Assessing Gender Representation in Podcasts Via Transcript Analysis By the Example of NPR’s Planet Money
NPR is at the forefront of podcasting, the most quickly growing digital medium in the United States, with programs that attract tens of millions of monthly listeners. At the same time, podcasts are known to suffer from a lack of diverse perspectives. Its creators tend to be disproportionally men, which has been shown to lead to blind spots in terms of the subjects that are covered.
This paper analyzes 528 episodes of the popular NPR show Planet Money, revealing a marked gender imbalance in on-air time favoring male speakers. The majority of this difference is explained by male guests being featured three times as frequently as female guests. I further find that an increase in the number of female hosts is associated with a small increase in the number of female guests, consistent with existing literature on newsroom diversity. Overall, my findings suggest that changes in staff diversity are necessary but not sufficient in achieving increased diversity on air.
Speaker: Jan Geffert is a senior in Currier House concentrating in Computer Science. He is interested in how society and technology shape each other and in particular how digital technologies can serve as tools of liberation. Before coming to Harvard, Jan was Campaign Coordinator at Schüler Helfen Leben, Germany's largest youth-led humanitarian organization, building the digital infrastructure supporting more than 80,000 student activists.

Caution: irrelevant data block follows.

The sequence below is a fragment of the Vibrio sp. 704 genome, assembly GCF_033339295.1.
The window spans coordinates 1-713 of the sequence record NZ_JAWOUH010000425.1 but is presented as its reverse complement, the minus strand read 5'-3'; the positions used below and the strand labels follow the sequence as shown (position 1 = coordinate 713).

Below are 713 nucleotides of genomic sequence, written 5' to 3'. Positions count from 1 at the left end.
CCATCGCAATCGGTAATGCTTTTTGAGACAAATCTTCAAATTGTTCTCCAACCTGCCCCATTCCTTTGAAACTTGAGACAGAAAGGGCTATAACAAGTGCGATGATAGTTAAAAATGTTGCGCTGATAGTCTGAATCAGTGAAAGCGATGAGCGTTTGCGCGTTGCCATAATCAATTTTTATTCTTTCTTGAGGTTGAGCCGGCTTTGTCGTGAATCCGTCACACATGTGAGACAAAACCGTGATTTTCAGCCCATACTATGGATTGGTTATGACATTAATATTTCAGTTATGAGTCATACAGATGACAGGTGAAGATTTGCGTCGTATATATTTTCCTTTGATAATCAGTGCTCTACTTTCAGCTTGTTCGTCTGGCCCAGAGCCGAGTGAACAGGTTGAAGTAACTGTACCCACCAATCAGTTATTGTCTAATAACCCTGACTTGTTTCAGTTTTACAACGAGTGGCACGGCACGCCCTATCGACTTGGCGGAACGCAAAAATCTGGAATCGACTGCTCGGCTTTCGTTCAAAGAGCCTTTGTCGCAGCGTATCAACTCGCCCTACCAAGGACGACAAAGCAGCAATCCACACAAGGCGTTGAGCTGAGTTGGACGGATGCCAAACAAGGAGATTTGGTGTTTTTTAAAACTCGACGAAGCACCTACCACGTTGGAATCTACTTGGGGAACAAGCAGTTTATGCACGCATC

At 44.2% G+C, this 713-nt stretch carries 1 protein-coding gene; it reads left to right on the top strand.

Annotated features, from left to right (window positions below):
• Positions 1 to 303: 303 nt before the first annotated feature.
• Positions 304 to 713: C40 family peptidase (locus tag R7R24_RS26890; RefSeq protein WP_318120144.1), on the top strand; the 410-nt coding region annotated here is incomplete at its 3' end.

A Multi-Agent Simulation for Bike-Sharing to Identify a Feasible Cap
As urban populations grow, the importance of last mile connectivity and sustainable transportation grows, and bike-sharing offers a sustainable, healthy, and congestion-limiting option for commuters. However, planning systems has been difficult, as it can be difficult to identify locales that would benefit from cycling infrastructure. I will present a multi-agent simulation that simulates the City of Boston and its bike-sharing program, Bluebikes, hoping to find the required system capacity to meet bike-sharing demand in Boston.
Speaker: My name is Dhruv Gupta and I’m a junior at the College studying Computer Science and Government. I’ve been particularly excited about urban mobility ever since I played SimCity 4 back in the day. That led me to explore the intersections between local government and technology, hoping to find a way to build a more sustainable future. Outside of classes and research, I'm a part of Harvard CBE, a sustainability consulting group, as well as Harvard Raftaar, Harvard's Bollywood dance group. Fun fact about me: I’ve got 2.5 fake teeth!